Our Scout Programs encourage interaction between Scouts of different teams. Our Scout Programs do not operate by isolating our teams or by providing infrequent once or twice a year times for our Scouts to interact with Scouts from other teams. Within our own Scout Programs, we advocate teams to share adventures with other teams, at least once every six weeks, whether during weekend long trips, combined meetings or activities.
Our unique system of networking enables the cross pollination of ideas and the development of relationships by our Scouts. In some cases, the ideas are exchanged between Scouts of two local teams; in other instances, the Scouts could exchange ideas although they are a significant distance apart. This allows for the free flow of ideas to spread from one area to another. This also allows for the creation of personal relationships with those of similar or outstanding talent and skill, which enables our Scouts to interact with others while enhancing the process of their decision-making. Our networking system contributes to the development of the skill of fostering friendship, enabling them the opportunity over time to develop lifelong relationships. One of the ways we do this is by encouraging cross-team meetings.
The Reason for Cross-Team Scout and Member Activities
We recognize that Scouts who have achieved a certain level or who hold a certain position want to interact with others on their level, regardless of the composition of their team. For example, the Mayor talks to the Chief of the Fire Department, not to someone who just joined the department. Similarly, Scout Leaders will want to interact with other Scout Leaders. Scouts earning the Challenger Award will get the opportunity to make contact with others earning the Challenger Award, whether there are other Scouts on their team who have achieved that level or not.
Who Takes Part
We arrange for our Scouts, Team Counselors, and Counselors to get opportunities to interact with others on their own level. Our Scouts arrange trips based on subject matter. A meeting on public safety would provide the opportunity for Scouts or Team Counselors and Counselors to tour the local police station, a local hospital, a battered woman's shelter, city hall, and more. A meeting on community resources would provide the opportunity for Scouts or Team Counselors and Counselors to visit a local park, or a homeless shelter. This provides our Scouts an extra opportunity to get out into the community and the community the chance to become better acquainted with our Scout Programs and our Scouts.
The Ways in Which Meetings Place
These can take place in several ways:
1. Scouts arrange for Team Counselors and Counselors to get together with other Team Counselors and Counselors from other teams. Scouts are the ones who set up the meetings and arrange for the visit and transportation.
2. Scout Leadership arranges to meet with Scout Leadership from other teams. Scouts are the ones who set up the meetings and arrange for the visit and transportation. This affords Scout Leaders to get the opportunity to tour the community and also to brainstorm with other Scout Leaders, improving the team experience for everyone.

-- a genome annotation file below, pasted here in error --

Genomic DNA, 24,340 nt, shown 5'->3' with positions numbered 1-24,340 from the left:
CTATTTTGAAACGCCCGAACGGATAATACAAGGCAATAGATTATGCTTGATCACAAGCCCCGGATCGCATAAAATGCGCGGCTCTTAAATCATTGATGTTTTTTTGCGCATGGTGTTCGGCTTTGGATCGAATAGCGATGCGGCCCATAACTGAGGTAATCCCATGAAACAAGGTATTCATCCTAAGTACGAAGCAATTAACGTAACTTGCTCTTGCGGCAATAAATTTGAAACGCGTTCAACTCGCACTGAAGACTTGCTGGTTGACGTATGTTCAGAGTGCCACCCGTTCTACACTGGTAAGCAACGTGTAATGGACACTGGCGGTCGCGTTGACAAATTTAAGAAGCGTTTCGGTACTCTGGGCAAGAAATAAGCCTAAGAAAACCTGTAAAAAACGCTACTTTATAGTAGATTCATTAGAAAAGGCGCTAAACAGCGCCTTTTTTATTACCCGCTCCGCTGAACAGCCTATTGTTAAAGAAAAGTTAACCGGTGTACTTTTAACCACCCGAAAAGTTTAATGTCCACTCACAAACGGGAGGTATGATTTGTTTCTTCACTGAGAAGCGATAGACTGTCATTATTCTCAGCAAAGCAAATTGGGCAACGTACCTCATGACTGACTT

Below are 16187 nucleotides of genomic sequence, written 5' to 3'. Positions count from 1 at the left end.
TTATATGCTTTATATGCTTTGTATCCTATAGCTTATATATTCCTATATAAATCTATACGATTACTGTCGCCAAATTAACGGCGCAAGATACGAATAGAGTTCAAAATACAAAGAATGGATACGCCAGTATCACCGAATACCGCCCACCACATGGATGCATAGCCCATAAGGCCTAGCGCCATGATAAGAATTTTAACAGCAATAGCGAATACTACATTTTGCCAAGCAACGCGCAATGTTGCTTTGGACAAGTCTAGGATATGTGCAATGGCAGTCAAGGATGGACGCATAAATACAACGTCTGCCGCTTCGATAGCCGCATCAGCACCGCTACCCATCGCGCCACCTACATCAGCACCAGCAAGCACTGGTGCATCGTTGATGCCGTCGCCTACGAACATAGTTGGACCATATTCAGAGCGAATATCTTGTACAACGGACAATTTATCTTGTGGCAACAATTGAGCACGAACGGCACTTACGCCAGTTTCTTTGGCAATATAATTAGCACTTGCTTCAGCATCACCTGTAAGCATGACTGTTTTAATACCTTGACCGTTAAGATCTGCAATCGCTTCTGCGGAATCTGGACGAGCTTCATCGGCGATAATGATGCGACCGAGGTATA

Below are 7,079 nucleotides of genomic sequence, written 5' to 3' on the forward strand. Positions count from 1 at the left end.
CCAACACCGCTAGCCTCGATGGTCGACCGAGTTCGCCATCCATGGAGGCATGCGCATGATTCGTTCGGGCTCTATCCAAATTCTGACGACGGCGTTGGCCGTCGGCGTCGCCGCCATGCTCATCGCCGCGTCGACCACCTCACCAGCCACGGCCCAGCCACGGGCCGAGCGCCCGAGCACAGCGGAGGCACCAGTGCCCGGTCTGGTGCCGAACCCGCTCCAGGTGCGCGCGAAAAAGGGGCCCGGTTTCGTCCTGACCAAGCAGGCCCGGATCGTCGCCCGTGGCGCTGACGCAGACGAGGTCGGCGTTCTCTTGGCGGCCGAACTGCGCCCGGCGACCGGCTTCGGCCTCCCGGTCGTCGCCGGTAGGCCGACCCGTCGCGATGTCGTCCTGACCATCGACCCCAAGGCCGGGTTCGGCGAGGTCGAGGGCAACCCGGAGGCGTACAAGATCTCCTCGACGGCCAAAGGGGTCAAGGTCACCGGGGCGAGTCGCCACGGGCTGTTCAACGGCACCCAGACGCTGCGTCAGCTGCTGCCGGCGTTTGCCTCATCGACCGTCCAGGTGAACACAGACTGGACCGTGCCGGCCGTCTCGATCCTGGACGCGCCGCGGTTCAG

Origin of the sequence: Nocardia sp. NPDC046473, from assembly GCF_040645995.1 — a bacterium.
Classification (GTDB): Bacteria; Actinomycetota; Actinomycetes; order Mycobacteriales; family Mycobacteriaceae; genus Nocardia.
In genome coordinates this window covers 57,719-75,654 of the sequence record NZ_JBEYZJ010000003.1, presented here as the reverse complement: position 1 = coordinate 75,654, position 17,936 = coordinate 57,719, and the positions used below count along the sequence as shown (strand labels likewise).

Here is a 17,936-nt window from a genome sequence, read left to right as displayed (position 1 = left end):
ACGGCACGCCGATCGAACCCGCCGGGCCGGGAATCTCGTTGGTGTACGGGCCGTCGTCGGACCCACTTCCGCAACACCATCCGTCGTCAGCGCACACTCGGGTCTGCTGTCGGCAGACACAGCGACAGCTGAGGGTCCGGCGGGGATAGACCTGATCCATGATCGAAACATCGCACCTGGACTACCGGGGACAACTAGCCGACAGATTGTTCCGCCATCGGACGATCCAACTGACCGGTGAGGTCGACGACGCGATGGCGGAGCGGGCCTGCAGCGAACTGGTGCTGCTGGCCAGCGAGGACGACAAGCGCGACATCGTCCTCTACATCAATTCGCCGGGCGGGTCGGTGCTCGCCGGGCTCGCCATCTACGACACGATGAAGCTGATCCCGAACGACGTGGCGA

3. Scouts can arrange to get together with other Scouts from other nearby teams who are at the same level they are. Scout earning the Gateway Award will get together with other Scouts earning the Gateway Award; Scouts earning the Challenger Award will get together with other Scouts earning the Challenger Award. This allows for a peer level discourse proper for the Scouts involved. A Scout earning a Gateway Award and a Scout earning a Challenger Award may have little in common to talk about, though they are on the same team.
4. Relative experience can also be taken into account. A Scout may just have joined our Scout Programs, but may have grown up in a national park, for example. This kind of Scout will want to interact with other Scouts who have a high level of outdoor skills. Scouts who are expert video gamers will want to participate with other Scouts who have a similar level of skill. This allows our Scouts to have FUN while participating with those they have something in common with.
How Meetings Are Arranged
As with everything they do, our Scouts choose, organize, and lead their own meetings, programs, and activities. Scouts arrange for the meetings to take place, make calls to schedule appointments with those in the community, arrange for transportation, and make sure everything necessary is done. This will require Scouts to communicate with other Scouts on other teams. If Team Leaders are getting together, they need to call each other and make sure they not both making the same arrangements: one leader can arrange transportation, one can contact the city officials they plan to meet, one can arrange for lunch, one can make sure the park or organization they are visiting that day is open and expecting them. Our Scouts acquire the knowledge of how to delegate responsibility and how to work together. Scouts will need to compare schedules. A late afternoon time after school may be appropriate, but the Scouts will need to discuss it among themselves.